For years I have had a love affair....with Velveeta! Yes, that lovely cheese that when melted tastes "oh so yummy" Queso sauce with can of Rotel mixed in is my favorite with Tostitos chips. If you live for Velveeta as much as I do, you were probably quite disheartened to see the price of a two pound box go up in price a few months back from $5.49 to $6.99. YIKES, that hurts! So when my local grocery store had Velveeta on sale for $4.99 for the two pound box, I grabbed a three boxes. I never turn down a good sale. When unloading my stash of Velveeta at home I noticed the expiration date on the side of the package showed it expired a week later.

So that explains why the grocery store was selling it so cheap, to unload the stuff. I became slightly concerned, thinking I just blew $15.00. A friend of mine who makes fun of my Velveeta addiction told me not to worry, he said Velveeta is like a cockroach, you just can't kill it.

Sure enough after some on-line research, I found out you CAN use Velveeta well after it's expiration date. Like any other cheese, just cut off the bad part. If you wrap it really well so no air gets to it, it should last for months.

So this got me looking hard and long at expiration dates of stuff I've had stored in my cupboards and fridge. recently I cleaned house and tossed out stuff that was no good past it's expiration date.

Here are the Top 5 Things you should never use past it's expiration date according to Comcast News

1. Eggs: The chances of an egg being contaminated inside the shell are very low (about five thousandths of one percent) but egg shells commonly carry bacteria. If your eggs have passed their expiration date it’s best to either toss them or use them for hard-boiled eggs.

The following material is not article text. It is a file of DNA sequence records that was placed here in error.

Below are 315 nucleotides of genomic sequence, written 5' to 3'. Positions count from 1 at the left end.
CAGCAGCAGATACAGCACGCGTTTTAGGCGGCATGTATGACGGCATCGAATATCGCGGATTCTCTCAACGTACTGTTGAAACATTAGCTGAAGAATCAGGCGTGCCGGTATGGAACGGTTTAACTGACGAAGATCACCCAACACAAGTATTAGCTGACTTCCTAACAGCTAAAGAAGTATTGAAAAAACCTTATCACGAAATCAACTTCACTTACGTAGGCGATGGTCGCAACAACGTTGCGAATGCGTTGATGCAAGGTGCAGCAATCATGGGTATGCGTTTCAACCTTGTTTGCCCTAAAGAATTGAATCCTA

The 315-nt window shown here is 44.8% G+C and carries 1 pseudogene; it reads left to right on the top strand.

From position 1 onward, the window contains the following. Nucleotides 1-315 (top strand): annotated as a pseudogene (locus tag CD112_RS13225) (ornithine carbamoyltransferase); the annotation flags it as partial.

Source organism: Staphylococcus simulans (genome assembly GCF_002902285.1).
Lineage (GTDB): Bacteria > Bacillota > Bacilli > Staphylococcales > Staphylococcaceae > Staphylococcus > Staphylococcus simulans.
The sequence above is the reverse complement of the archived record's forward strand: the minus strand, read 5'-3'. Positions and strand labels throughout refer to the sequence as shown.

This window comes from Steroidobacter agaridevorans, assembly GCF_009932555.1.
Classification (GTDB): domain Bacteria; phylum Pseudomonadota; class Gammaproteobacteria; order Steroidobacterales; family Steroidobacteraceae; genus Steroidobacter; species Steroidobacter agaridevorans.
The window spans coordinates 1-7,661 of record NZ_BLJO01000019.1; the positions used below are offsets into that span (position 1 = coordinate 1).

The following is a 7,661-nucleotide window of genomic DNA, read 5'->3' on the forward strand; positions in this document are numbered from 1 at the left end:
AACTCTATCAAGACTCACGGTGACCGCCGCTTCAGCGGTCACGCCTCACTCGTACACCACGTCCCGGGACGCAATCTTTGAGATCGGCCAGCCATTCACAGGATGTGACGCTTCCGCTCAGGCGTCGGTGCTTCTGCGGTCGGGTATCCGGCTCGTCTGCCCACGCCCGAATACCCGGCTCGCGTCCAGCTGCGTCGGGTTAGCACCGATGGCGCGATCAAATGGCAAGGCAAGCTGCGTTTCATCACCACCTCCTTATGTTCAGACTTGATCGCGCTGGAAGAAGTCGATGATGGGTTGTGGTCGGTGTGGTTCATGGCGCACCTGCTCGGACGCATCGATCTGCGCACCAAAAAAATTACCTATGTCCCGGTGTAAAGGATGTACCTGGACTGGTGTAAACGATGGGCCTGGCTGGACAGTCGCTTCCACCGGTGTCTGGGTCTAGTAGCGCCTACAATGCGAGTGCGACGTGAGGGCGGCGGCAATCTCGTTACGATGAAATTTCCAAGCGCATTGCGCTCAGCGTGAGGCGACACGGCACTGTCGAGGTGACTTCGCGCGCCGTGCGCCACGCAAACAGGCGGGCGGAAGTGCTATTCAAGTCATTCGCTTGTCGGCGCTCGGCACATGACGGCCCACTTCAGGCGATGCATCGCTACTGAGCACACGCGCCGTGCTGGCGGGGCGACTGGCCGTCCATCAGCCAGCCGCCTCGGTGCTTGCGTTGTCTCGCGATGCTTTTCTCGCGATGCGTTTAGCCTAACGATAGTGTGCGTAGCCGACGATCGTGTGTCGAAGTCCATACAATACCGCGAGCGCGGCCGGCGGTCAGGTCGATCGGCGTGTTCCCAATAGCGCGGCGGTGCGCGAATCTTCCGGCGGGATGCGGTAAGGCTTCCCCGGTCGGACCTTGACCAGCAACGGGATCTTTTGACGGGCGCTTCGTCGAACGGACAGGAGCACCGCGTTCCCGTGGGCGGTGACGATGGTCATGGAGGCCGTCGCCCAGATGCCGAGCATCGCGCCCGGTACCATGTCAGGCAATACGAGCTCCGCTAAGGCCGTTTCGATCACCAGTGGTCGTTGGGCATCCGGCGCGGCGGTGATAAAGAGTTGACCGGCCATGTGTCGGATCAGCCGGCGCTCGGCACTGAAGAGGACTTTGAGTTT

2. Ground Meat: Ground meats are generally more dangerous to consume post-expiration date when compared with whole cuts of meat; ground meats are handled more (including the grinding process) and may include meat from many different slaughterhouses – all this adds up to more opportunities for contamination.


3. Soft Cheeses: Soft cheeses (especially those made with unpasteurized milk) can be contaminated with listeria. With soft cheeses it’s difficult to effectively trim away any moldy or spoiled portions. If soft cheeses like queso fresco, feta, brie, or blue are past their expiration date it’s best to throw them away.


4. Alfalfa Sprouts: Alfalfa sprouts can be dangerous to consume after their expiration date as well. The sprouts need a warm, moist environment to grow, the same environment bacteria needs to thrive. Since spouts are most often eaten raw, it’s difficult to eliminate any bacteria that may be present.


5. Raw Chicken: Consumer Reports tested 300 store-bought chicken breasts for bacteria; 97% of the chicken breasts were contaminated — not surprising given the conditions under which chickens are raised, and rising nationwide concerns about antibiotic-resistant bacteria. If your chicken is past its expiration date, toss it — it’s not worth the risk.


I would also suggest not to eat deli meat after it's expiration date. I had a bad experience with that recently. Just sayin'!

Back to my Velveeta, I will use it , until it grows a beard or growls at me when I go to grab it out of the fridge.


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